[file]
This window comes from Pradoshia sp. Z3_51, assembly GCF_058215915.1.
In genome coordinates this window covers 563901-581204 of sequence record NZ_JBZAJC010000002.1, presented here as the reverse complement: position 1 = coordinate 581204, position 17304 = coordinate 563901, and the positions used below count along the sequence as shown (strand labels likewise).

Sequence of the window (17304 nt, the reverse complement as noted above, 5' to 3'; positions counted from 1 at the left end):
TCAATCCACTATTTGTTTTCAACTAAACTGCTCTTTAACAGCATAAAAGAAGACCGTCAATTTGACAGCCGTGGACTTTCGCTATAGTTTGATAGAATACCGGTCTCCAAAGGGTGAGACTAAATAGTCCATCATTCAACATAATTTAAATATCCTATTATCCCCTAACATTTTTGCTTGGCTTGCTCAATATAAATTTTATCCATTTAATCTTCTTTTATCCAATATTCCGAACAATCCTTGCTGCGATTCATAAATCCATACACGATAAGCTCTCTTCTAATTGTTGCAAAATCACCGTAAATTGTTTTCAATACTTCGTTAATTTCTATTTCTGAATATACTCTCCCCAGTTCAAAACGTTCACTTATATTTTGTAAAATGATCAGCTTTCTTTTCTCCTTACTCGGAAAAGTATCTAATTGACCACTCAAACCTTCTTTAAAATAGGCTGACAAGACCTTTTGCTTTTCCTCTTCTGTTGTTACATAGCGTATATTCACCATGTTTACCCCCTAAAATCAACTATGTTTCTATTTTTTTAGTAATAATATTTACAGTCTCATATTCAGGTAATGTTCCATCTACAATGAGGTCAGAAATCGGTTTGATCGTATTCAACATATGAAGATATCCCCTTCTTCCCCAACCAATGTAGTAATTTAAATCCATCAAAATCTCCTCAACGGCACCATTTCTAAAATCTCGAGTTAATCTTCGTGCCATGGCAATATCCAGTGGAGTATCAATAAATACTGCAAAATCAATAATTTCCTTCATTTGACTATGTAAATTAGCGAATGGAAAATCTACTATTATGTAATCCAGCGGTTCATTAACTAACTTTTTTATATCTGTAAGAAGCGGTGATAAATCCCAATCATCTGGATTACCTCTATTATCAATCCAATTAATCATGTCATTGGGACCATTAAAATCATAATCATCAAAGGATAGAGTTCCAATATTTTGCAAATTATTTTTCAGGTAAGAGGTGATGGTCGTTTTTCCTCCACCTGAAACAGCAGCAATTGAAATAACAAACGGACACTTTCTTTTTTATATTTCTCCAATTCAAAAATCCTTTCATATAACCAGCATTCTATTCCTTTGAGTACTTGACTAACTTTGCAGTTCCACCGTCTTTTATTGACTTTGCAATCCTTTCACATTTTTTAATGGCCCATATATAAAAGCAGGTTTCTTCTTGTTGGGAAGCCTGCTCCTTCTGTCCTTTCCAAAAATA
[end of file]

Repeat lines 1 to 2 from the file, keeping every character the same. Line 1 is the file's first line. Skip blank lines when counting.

This window comes from Pradoshia sp. Z3_51, assembly GCF_058215915.1.
In genome coordinates this window covers 563901-581204 of sequence record NZ_JBZAJC010000002.1, presented here as the reverse complement: position 1 = coordinate 581204, position 17304 = coordinate 563901, and the positions used below count along the sequence as shown (strand labels likewise).